Aims: Psychiatric pharmacogenetics involves the use of genetic tests that can predict the effectiveness of treatments for individual patients with mental illness such as drug dependence. This review aims to cover these developments in the pharmacotherapy of alcohol and opiates, two addictive drugs for which we have the majority of our FDA approved pharmacotherapies.
Methods: We conducted a literature review using Medline searching terms related to these two drugs and their pharmacotherapies crossed with related genetic studies.
Results: Alcohol's physiological and subjective effects are associated with enhanced beta-endorphin release. Naltrexone increases baseline beta-endorphin release blocking further release by alcohol. Naltrexone's action as an alcohol pharmacotherapy is facilitated by a putative functional single nucleotide polymorphism (SNP) in the opioid mu receptor gene (Al18G) which alters receptor function. Patients with this SNP have significantly lower relapse rates to alcoholism when treated with naltrexone. Caucasians with various forms of the CYP2D6 enzyme results in a 'poor metabolizer' phenotype and appear to be protected from developing opioid dependence. Others with a "ultra-rapid metabolizer" phenotype do poorly on methadone maintenance and have frequent withdrawal symptoms. These patients can do well using buprenorphine because it is not significantly metabolized by CYP2D6.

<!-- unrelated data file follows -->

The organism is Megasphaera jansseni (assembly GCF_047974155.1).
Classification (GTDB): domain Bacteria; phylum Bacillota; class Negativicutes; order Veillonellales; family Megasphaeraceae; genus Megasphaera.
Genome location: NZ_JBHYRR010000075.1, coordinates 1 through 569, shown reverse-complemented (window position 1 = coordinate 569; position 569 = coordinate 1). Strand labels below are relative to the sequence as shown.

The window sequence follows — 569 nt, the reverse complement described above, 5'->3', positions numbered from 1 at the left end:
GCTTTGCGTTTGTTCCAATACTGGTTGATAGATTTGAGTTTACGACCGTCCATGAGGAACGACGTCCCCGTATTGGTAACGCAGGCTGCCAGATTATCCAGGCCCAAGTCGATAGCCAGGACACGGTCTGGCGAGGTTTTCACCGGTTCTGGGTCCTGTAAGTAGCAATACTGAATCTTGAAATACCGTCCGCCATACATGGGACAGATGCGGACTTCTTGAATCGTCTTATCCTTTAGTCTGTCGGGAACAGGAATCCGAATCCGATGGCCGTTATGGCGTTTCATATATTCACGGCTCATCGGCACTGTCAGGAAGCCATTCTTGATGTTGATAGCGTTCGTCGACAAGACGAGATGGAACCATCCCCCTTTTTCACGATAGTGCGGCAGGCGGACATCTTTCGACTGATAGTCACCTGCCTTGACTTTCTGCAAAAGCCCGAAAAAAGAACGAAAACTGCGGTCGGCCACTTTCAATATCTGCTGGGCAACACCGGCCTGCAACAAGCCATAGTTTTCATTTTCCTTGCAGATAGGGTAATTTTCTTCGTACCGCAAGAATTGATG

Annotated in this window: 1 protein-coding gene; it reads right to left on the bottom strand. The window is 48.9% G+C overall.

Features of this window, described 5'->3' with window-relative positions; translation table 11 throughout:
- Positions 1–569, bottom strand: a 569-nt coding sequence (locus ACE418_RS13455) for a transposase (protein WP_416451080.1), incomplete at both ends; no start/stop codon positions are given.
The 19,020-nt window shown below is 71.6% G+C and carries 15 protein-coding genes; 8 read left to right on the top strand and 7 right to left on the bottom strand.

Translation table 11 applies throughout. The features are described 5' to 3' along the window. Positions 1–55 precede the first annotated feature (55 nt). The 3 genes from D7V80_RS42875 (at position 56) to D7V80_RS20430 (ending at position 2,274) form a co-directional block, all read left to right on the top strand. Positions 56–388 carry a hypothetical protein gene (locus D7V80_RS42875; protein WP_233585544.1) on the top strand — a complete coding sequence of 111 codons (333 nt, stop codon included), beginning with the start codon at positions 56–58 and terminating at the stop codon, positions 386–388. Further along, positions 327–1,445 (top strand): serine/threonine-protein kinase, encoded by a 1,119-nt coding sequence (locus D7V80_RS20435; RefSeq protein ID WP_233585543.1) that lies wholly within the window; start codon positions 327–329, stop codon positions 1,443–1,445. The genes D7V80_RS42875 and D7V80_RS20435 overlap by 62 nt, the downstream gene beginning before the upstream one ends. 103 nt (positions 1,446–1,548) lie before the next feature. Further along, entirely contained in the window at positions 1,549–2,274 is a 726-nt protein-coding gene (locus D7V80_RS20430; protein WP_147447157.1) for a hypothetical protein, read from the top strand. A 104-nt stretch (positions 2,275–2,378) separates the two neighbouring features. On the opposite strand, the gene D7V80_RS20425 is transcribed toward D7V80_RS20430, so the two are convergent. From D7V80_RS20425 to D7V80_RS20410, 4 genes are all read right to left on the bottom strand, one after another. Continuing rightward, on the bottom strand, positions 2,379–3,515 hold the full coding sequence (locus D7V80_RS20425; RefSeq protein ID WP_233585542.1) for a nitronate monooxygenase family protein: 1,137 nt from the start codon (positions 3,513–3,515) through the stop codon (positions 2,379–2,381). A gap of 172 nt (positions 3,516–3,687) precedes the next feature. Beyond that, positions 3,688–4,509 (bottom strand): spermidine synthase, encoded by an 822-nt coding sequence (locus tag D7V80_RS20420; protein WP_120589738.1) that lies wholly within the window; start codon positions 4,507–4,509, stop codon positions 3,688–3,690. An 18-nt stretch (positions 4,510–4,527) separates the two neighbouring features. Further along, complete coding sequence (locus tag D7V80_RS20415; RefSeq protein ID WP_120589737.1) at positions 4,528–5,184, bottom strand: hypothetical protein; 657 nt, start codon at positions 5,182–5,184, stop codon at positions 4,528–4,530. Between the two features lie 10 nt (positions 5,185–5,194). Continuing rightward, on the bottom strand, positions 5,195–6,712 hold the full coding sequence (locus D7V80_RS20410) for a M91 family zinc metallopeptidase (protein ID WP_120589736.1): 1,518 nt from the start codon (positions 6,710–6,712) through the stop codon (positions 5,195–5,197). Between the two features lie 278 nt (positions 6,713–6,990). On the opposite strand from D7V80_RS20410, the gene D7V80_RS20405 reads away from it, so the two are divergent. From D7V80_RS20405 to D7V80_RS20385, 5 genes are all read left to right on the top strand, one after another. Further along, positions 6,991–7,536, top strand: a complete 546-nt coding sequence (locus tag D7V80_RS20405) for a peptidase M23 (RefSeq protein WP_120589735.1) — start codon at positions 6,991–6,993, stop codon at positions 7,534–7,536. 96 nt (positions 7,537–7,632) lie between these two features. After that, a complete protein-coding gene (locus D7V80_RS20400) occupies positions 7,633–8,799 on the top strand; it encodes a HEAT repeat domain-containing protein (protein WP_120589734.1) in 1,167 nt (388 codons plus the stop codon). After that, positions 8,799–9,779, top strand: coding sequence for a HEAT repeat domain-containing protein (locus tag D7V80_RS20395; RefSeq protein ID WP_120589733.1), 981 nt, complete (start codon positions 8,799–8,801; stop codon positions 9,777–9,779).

Conclusions: Pharmacogenetics has great potential for improving treatment outcome as we identify gene variants that affect pharmacodynamic and pharmacokinetic factors. These mutations guide pharmacotherapeutic agent choice for optimum treatment of alcohol and opiate abuse and subsequent relapse.